Contact Lens Use A Top Cause of Pediatric Keratitis

Removing contact lens
A person removing a contact lens from the eye.
Cases significantly rose in 10 years, and close to half of cases occurred with contact lens wear.

To date, many studies on pediatric keratitis are single-center analyses, with emphasis on infectious causes, so there is still uncertainty about overall incidence rate and widely accepted presenting signs and symptoms for the disorder’s subtypes. Addressing this research gap, a 10-year report explores incidence and characteristics of keratitis for patients younger than 19 years of age residing in Olmsted County, Minnesota. The report was published in the British Journal of Ophthalmology.

From January 1, 2000 until December 31, 2009, 285 children were diagnosed with 294 cases of keratitis (21.4% presented with visual acuity of 20/40 or worse, 60.4% girls), according to the population-based investigation. The multi-clinic record review demonstrated an incidence rate of 78.0 per 100,000 individuals. Further, incidence rose throughout the study period (P <.001). Diagnoses were made, on average, at 15.3 years of age — more specifically, after contact lens wear at 16.5 years of age, and for infectious keratitis at 15.6 years of age.

Contact lens wear contributed to 45.6% of total diagnoses and 44% of bilateral cases. This category represented infections and inflammation brought on by other factors. Investigators suggest that in previous studies and the present analysis, impacts include storage in tap water, poor cleaning, prolonged wear, and sleeping or swimming in lenses. Also cited were patients not visiting their practitioner once each year, and an increase in popularity of cosmetic lenses.

Microbial etiology was demonstrated in 24.5% of the total. Of these children, 10.0% had an underlying ocular comorbidity such as trauma or disorder of the adnexa, and 6.9% displayed a systemic comorbidity, for example Stevens-Johnson syndrome. Previous investigations show trauma as the typical cause for pediatric keratitis in developing countries, although contact lenses are a greater influence in economically-developed regions.

The third out of 4 main categories, unspecified keratitis, comprised keratitis secondary to blepharitis, keratoconjunctivitis, and allergic keratitis — experienced by 22.1% of the sample. More female patients, 63% occupied this set. Here, underlying conditions also played a meaningful role, with 7 of 65 exhibiting a medical comorbidity such as asthma or eczema who may be prone to allergic keratitis.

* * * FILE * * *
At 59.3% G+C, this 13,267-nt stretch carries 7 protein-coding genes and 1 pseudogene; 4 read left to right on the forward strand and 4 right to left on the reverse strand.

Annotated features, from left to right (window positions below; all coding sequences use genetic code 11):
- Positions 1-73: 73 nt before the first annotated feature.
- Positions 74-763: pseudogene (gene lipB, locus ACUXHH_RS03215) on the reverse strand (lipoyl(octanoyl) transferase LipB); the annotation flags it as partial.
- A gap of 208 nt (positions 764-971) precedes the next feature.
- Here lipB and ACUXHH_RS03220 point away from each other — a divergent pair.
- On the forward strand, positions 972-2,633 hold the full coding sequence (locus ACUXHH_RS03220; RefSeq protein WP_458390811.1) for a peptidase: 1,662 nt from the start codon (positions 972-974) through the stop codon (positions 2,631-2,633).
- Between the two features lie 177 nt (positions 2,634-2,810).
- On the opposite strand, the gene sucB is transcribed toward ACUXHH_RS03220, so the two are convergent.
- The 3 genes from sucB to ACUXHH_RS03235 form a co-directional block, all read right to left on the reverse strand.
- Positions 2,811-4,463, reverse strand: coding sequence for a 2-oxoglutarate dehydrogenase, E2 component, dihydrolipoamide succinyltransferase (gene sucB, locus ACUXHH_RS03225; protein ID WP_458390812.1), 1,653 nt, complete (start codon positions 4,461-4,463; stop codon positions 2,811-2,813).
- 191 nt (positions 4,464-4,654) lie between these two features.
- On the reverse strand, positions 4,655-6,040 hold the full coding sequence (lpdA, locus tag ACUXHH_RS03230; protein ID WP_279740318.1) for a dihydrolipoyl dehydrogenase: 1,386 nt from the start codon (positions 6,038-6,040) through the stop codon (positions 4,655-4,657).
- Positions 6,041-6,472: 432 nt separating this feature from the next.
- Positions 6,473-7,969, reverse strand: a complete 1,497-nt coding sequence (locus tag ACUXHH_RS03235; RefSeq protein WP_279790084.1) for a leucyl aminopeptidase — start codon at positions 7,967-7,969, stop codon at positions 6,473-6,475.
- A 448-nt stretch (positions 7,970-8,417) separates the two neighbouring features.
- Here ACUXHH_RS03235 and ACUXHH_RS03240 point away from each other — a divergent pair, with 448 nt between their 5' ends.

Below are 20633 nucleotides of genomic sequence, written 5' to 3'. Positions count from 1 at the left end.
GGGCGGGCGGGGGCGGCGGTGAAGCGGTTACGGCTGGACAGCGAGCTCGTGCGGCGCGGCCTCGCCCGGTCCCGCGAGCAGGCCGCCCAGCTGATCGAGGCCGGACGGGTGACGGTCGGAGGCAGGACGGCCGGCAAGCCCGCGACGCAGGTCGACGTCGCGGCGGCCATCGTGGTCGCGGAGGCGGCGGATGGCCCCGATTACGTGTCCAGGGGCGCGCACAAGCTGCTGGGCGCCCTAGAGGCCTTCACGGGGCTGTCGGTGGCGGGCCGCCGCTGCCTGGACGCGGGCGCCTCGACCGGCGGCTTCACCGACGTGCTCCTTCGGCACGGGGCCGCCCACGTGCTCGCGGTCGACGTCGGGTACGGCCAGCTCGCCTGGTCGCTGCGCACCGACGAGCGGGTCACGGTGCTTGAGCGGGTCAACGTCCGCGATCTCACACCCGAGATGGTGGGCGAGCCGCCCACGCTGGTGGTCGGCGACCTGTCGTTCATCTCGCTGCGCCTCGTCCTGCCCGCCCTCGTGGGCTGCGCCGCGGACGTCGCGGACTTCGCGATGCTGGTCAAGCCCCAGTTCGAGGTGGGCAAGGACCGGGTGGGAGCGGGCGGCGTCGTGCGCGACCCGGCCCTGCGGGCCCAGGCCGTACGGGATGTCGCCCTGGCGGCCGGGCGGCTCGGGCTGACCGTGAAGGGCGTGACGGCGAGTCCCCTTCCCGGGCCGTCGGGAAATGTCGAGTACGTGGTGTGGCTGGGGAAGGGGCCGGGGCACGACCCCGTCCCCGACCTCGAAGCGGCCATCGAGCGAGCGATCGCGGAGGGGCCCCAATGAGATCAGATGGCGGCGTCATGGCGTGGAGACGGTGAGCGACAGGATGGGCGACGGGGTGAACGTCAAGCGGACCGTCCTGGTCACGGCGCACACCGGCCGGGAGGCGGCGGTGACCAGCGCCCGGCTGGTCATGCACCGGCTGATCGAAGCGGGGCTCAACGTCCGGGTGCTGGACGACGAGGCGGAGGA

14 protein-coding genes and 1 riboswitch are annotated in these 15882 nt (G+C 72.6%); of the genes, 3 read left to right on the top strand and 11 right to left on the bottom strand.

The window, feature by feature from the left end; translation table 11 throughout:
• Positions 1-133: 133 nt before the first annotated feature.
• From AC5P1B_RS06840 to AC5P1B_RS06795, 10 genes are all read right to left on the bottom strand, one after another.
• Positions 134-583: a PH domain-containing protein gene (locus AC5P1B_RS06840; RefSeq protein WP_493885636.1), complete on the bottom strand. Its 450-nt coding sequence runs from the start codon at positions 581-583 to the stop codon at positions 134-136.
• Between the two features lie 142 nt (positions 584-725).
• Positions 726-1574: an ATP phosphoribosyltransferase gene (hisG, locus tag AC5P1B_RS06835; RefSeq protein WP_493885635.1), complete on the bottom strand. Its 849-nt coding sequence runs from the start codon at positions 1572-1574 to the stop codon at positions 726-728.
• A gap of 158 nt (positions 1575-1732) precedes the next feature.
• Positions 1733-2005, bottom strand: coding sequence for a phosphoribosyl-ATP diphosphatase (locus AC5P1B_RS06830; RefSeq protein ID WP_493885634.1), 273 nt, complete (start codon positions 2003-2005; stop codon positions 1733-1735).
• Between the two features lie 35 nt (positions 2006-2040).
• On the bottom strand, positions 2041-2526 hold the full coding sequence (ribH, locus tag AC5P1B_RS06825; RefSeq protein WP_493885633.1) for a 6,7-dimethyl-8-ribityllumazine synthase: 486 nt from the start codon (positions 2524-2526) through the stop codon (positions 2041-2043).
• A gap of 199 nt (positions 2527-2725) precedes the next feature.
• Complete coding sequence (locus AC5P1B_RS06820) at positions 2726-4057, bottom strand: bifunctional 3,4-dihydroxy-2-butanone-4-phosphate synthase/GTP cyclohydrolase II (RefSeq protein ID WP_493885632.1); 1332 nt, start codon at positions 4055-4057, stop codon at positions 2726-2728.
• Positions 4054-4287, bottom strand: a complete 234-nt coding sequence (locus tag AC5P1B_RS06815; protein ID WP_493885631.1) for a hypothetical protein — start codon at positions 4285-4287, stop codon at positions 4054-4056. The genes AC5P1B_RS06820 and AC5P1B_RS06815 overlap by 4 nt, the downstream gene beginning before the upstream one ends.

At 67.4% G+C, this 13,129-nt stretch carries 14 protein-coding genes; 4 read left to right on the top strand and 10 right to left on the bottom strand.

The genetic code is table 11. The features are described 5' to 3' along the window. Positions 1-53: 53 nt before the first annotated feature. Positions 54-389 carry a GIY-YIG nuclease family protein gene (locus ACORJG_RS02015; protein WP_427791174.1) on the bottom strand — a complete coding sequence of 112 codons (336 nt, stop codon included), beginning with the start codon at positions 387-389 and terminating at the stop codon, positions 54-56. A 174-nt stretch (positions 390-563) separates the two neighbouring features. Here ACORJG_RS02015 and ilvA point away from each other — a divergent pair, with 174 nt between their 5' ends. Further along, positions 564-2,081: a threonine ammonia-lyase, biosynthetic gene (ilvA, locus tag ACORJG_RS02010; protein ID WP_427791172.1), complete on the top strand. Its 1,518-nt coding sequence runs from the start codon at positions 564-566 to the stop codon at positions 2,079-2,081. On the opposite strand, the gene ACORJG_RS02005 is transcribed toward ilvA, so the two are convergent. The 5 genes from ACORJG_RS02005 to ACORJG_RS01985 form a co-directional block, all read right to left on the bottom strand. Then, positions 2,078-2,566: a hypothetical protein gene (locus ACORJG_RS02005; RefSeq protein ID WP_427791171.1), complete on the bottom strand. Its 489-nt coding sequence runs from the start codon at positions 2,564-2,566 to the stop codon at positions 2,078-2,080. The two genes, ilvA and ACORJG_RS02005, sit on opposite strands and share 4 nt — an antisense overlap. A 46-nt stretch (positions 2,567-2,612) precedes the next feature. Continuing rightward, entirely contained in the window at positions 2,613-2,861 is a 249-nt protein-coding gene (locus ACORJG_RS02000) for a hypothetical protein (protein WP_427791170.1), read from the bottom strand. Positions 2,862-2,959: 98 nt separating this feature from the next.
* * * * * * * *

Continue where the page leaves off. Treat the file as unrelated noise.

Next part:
Fourth most common was keratitis sicca — 7.8% of the sample — with an incidence rate of 6.3 per 100,000, a proportion comparable to prior research, but diverges from a study in India that found 2688 per 1 million. In the current analysis, there were not enough cases of keratitis sicca to calculate incidence rate across time. “Children with infectious keratitis tended to have the worst presenting vision and the best final vision, whereas those with keratitis sicca had the best presenting vision and the worst final vision,” the study explains.

Medical chart data for the retrospective study was gathered by ICD-9 codes from Rochester Epidemiology Project (REP), a county-wide system of linked records — this may represent a limitation of variable documentation by different clinics. Other factors were that some residents could have sought care outside of Olmsted County, and the overall sample was not diverse. Finally, contact lens wear was not broken down into sub-categories of infectious or non-infectious origin, thus microbial etiology may have been underestimated.


Tanke LB, Kim EJ, Butterfield SD, et al. Incidence and clinical characteristics of paediatric keratitis. Br J Ophthalmol. Published online first on May 13, 2022. doi:10.1136/bjophthalmol-2021-320793